Communication theologians argue that communications is a constitutive, and not just functional, factor in theologizing. “Theologizing is a continuous and renewed process of interpretation, systematic reflection, articulation and praxis after encountering a God who communicates himself with humans and their world” (Parappally: 73). In this sense, theologizing can be considered as a communication process or a meaning-making exercise. In fact both theology and pastoral ministry are intrinsically about communication: Even the question of what media to use are primarily theological than technical decisions because it reflects the model of the Church. Communication theology, thus, does not mean a theology of communication or how theology can be communicated, rather it is like doing a “theology of theology” (Parappally: 73). Communication theology is theologizing in the emerging digital language and literacy.
Seeing theology as a meaning making process, we need to ask certain questions to theology: Is the present theology (and ministry) “sensitive to the questions and searches of the people? Do priests talk about God in a language people can understand?” Does it reflect local religious symbols and expressions, and speak in the “local religious language which expresses the religious sentiments of the people?” Does it give pastoral persons the capacity “to see, with the Christian community, what God is calling the community to do in a given context”, to “see the action of God in a context” and “to listen to and discern what God is saying in the hearts of all…”. (White, 2003: 26-27).
Digital culture is a better medium to communicate God’s interventions in life through actions in history, which are “experienced and celebrated in a multitude of media” like narrative, images, symbols. This adds a plural, global and contextual (experiential) dimension to theology. But digital culture necessitates an emphasis on the theological method together with the content, a shift from being a body of knowledge – formulas and dogma – to stories and symbols and celebrations, from knowledge of the Scriptures and tradition to discerning the action of the spirit in life. This creates a better way to see the totality of Christian life with sacraments, rituals, music and drama, largely integrated into on theological system.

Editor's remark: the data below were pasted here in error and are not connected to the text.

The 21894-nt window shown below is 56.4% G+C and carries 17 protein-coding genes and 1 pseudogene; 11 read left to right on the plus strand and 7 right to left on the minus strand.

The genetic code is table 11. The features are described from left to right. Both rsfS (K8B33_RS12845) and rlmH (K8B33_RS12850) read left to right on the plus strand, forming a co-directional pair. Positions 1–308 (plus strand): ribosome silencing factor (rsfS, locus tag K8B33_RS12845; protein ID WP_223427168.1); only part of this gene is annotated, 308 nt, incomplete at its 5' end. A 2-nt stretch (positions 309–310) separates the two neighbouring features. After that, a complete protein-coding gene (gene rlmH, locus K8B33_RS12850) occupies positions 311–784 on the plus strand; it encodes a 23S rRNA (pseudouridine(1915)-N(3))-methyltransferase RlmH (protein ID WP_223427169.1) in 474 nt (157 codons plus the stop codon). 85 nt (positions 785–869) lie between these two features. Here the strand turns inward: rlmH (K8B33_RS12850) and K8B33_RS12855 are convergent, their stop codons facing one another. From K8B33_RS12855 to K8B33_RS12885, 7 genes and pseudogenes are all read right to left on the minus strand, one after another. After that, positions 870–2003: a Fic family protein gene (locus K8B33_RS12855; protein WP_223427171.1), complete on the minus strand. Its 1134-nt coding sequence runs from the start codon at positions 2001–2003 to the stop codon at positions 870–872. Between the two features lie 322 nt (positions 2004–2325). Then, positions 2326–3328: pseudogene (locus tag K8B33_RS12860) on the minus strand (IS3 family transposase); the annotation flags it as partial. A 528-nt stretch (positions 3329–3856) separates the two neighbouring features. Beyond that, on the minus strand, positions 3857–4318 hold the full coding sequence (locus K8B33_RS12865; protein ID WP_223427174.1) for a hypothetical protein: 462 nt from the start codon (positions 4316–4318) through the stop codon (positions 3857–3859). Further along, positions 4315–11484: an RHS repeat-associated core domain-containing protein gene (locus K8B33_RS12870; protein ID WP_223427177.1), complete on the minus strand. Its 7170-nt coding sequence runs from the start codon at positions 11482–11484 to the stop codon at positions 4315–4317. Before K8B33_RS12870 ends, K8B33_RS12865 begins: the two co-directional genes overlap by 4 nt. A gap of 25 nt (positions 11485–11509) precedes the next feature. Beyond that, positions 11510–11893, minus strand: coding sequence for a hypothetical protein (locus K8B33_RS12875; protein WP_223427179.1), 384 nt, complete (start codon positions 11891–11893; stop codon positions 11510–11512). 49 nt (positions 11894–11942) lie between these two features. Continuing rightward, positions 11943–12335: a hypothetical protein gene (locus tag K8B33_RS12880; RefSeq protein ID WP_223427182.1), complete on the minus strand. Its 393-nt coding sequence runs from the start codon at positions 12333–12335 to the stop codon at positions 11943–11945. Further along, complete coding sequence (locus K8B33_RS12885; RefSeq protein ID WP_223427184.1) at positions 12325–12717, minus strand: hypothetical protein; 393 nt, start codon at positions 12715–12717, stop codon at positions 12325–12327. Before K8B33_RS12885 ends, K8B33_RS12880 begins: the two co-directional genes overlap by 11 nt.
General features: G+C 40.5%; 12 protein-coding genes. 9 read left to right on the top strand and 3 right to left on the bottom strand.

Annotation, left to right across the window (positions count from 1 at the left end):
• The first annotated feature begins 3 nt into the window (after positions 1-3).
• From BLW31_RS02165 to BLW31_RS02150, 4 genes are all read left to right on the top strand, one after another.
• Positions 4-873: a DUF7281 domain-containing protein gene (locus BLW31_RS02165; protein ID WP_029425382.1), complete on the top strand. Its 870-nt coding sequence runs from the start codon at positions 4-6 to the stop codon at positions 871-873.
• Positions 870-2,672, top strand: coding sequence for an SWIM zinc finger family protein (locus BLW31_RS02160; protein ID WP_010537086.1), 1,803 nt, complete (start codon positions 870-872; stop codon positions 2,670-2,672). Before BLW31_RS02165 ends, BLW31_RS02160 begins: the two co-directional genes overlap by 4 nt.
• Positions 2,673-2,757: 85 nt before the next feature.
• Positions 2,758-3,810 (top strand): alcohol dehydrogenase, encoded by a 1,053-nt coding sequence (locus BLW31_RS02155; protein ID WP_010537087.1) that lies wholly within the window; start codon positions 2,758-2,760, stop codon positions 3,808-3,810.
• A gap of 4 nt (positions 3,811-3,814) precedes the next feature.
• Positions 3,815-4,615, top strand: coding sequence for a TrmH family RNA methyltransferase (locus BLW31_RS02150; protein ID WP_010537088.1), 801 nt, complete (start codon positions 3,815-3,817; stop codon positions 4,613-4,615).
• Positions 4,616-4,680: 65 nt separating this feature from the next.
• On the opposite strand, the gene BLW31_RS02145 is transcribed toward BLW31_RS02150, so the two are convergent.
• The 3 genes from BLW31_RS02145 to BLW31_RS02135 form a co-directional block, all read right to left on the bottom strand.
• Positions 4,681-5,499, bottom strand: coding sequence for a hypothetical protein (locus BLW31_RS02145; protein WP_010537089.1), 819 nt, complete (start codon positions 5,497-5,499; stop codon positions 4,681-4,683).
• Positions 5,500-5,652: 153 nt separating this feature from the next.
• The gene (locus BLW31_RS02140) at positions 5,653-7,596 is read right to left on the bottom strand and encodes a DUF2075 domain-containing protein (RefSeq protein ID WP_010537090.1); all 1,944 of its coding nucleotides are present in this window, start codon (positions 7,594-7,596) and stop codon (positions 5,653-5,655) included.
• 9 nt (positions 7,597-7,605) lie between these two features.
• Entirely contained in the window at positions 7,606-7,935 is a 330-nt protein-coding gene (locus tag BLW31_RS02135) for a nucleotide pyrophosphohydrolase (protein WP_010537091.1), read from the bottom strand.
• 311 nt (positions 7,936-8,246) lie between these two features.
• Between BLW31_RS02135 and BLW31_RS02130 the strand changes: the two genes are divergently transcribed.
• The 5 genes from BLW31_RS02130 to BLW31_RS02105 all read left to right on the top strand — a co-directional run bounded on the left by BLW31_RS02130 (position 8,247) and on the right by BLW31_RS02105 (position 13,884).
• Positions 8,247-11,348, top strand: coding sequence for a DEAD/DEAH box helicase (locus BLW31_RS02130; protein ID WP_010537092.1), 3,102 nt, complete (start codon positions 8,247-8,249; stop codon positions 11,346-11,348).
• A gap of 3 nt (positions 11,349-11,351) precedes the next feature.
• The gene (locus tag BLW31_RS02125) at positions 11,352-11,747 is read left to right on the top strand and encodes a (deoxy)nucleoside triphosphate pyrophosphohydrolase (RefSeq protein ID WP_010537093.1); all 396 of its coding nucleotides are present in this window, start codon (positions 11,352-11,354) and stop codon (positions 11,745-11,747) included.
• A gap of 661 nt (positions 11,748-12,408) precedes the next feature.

3.2. Seminary as a School of Communication
Like theology itself, the present seminary system is also a child of the print media and culture. In order to form pastors for ministry in the digital culture, seminaries should transform, because the candidates for priesthood are from the digital culture and the people for whom they are going to minister are living in the new culture. Hence a constitutive communication theology calls for a revision/renewal of the entire programme of seminary formation including the structures, curriculum, pedagogy and life. The human, intellectual and spiritual formation, as well as philosophical-theological presuppositions, need to be reexamined. There should be a plan for each seminary and for each stage of formation, with fitting content, style and method of integration.